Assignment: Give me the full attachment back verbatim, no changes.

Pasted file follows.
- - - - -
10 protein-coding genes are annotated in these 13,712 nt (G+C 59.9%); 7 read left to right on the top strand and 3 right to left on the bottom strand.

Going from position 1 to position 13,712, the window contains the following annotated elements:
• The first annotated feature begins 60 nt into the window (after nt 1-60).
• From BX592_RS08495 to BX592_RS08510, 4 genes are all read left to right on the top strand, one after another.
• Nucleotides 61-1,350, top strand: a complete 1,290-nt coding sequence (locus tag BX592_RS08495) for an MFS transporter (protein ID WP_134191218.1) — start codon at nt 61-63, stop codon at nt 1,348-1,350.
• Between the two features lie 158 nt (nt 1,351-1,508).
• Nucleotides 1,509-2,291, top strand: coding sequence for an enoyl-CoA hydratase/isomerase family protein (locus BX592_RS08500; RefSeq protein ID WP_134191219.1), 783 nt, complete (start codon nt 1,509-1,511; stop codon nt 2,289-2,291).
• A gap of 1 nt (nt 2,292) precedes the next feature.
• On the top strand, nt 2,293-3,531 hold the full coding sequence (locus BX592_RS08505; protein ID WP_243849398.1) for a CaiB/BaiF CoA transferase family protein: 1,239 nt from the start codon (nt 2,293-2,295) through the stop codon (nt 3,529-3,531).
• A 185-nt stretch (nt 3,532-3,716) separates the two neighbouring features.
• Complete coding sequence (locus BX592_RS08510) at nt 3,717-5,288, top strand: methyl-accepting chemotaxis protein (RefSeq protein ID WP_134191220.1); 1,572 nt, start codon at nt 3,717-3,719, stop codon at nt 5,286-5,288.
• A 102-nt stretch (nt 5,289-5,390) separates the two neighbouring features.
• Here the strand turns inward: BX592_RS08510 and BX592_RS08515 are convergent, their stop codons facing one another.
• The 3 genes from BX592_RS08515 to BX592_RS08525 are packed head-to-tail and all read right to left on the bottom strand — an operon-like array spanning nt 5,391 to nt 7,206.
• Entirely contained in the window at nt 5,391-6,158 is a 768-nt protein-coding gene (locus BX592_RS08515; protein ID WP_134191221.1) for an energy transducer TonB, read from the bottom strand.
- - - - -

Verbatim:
10 protein-coding genes are annotated in these 13,712 nt (G+C 59.9%); 7 read left to right on the top strand and 3 right to left on the bottom strand.

Going from position 1 to position 13,712, the window contains the following annotated elements:
• The first annotated feature begins 60 nt into the window (after nt 1-60).
• From BX592_RS08495 to BX592_RS08510, 4 genes are all read left to right on the top strand, one after another.
• Nucleotides 61-1,350, top strand: a complete 1,290-nt coding sequence (locus tag BX592_RS08495) for an MFS transporter (protein ID WP_134191218.1) — start codon at nt 61-63, stop codon at nt 1,348-1,350.
• Between the two features lie 158 nt (nt 1,351-1,508).
• Nucleotides 1,509-2,291, top strand: coding sequence for an enoyl-CoA hydratase/isomerase family protein (locus BX592_RS08500; RefSeq protein ID WP_134191219.1), 783 nt, complete (start codon nt 1,509-1,511; stop codon nt 2,289-2,291).
• A gap of 1 nt (nt 2,292) precedes the next feature.
• On the top strand, nt 2,293-3,531 hold the full coding sequence (locus BX592_RS08505; protein ID WP_243849398.1) for a CaiB/BaiF CoA transferase family protein: 1,239 nt from the start codon (nt 2,293-2,295) through the stop codon (nt 3,529-3,531).
• A 185-nt stretch (nt 3,532-3,716) separates the two neighbouring features.
• Complete coding sequence (locus BX592_RS08510) at nt 3,717-5,288, top strand: methyl-accepting chemotaxis protein (RefSeq protein ID WP_134191220.1); 1,572 nt, start codon at nt 3,717-3,719, stop codon at nt 5,286-5,288.
• A 102-nt stretch (nt 5,289-5,390) separates the two neighbouring features.
• Here the strand turns inward: BX592_RS08510 and BX592_RS08515 are convergent, their stop codons facing one another.
• The 3 genes from BX592_RS08515 to BX592_RS08525 are packed head-to-tail and all read right to left on the bottom strand — an operon-like array spanning nt 5,391 to nt 7,206.
• Entirely contained in the window at nt 5,391-6,158 is a 768-nt protein-coding gene (locus BX592_RS08515; protein ID WP_134191221.1) for an energy transducer TonB, read from the bottom strand.